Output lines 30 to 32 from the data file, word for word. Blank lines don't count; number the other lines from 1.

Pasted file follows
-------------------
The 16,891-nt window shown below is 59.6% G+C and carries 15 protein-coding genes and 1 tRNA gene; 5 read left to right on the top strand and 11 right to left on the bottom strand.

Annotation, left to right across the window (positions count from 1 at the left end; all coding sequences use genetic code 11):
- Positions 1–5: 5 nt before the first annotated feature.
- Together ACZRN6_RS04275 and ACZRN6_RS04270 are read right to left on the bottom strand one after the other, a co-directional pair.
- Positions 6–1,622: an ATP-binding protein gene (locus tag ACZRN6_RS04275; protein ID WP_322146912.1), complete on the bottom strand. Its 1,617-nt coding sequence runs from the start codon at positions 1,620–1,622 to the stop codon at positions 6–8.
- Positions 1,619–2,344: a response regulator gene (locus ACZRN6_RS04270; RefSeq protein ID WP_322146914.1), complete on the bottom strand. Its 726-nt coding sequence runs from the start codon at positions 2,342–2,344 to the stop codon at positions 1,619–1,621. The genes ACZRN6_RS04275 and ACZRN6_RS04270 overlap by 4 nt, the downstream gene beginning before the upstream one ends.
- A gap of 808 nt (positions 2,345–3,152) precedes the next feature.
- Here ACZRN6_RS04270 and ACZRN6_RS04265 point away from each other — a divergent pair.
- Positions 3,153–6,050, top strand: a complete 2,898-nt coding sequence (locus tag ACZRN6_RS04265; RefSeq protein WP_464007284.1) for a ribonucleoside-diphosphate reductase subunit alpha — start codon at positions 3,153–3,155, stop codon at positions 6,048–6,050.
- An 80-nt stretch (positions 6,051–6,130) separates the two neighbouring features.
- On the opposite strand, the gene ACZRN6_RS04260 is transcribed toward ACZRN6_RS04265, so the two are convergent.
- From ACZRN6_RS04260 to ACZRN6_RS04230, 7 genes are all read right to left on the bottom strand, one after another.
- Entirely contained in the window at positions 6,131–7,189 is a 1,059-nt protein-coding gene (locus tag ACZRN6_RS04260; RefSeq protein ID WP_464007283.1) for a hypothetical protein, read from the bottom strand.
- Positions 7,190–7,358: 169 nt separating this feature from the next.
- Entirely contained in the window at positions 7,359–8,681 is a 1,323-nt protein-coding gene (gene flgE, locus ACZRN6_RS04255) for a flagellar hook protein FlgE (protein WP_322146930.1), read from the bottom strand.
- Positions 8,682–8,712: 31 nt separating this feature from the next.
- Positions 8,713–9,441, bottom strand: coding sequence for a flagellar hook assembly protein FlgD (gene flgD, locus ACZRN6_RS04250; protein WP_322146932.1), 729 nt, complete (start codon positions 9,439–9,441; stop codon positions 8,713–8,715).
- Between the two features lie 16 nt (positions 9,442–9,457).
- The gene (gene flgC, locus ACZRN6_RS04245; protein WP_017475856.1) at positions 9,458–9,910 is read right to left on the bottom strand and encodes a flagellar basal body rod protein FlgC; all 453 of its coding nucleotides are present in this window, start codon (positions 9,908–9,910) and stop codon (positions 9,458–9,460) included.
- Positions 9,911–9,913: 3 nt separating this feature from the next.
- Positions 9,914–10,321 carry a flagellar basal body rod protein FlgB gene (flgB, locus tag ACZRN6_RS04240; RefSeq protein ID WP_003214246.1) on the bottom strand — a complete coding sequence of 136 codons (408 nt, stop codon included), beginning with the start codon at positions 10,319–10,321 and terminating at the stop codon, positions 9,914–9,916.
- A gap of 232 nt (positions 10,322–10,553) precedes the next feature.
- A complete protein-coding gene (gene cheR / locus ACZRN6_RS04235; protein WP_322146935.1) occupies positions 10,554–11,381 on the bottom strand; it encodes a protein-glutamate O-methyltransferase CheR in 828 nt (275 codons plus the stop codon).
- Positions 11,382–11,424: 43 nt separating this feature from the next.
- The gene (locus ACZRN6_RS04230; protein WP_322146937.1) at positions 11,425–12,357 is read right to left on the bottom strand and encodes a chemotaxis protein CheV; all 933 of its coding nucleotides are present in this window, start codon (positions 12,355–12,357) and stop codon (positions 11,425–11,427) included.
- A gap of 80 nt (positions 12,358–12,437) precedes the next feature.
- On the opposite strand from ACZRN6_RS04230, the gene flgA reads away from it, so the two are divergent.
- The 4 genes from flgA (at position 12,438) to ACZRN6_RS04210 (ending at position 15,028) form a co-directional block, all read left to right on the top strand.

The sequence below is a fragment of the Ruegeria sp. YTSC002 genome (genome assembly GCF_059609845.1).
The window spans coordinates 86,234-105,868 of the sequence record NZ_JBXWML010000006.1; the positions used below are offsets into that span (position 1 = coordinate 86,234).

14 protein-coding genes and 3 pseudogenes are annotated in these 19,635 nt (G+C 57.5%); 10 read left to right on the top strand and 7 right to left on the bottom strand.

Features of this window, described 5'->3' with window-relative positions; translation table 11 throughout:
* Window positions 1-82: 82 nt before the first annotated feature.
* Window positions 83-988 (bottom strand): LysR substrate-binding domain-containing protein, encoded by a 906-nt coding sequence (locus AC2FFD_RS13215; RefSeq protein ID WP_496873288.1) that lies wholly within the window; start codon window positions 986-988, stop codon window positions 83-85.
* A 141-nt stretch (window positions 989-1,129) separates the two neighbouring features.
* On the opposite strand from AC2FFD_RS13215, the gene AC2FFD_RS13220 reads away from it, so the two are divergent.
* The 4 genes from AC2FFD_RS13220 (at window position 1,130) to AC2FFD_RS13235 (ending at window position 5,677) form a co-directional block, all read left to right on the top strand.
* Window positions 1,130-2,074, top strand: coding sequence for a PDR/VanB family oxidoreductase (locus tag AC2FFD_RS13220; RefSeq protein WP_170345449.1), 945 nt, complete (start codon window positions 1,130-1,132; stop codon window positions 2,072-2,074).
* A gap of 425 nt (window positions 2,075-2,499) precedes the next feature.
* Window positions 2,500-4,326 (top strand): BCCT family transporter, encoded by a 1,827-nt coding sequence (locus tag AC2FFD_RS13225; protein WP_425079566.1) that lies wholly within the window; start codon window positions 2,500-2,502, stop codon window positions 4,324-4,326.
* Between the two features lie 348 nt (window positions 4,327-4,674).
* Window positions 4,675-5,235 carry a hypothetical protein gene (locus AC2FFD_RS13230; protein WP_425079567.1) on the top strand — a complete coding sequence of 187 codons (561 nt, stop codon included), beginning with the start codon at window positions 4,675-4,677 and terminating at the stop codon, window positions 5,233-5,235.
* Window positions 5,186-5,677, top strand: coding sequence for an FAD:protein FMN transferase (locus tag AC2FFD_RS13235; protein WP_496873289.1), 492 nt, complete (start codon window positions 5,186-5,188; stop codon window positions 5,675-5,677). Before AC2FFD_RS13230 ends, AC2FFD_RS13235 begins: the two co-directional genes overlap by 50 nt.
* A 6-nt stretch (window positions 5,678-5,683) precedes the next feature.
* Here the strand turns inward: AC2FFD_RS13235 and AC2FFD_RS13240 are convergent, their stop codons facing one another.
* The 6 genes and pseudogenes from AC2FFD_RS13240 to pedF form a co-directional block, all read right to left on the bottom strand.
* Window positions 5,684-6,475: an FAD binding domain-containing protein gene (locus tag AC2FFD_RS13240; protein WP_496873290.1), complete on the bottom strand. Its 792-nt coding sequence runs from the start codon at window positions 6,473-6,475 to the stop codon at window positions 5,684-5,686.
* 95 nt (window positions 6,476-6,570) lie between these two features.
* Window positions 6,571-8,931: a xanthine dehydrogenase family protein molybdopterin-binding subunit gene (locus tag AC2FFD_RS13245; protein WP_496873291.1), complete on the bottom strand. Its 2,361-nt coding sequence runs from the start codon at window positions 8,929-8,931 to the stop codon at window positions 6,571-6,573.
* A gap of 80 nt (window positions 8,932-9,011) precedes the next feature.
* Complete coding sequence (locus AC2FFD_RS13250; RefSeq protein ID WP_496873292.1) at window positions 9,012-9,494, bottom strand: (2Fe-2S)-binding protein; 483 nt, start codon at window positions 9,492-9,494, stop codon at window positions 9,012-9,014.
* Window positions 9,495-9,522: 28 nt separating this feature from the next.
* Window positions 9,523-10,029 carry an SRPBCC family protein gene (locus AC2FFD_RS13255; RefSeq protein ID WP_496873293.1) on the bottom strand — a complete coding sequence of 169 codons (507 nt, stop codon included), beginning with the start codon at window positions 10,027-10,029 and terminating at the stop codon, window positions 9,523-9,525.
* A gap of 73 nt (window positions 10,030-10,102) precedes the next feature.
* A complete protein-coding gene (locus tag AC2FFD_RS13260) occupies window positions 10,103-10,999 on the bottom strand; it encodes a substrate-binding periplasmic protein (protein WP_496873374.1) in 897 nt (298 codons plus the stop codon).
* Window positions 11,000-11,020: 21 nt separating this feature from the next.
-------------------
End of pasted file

The window spans coordinates 86,234-105,868 of the sequence record NZ_JBXWML010000006.1; the positions used below are offsets into that span (position 1 = coordinate 86,234).

14 protein-coding genes and 3 pseudogenes are annotated in these 19,635 nt (G+C 57.5%); 10 read left to right on the top strand and 7 right to left on the bottom strand.

Features of this window, described 5'->3' with window-relative positions; translation table 11 throughout: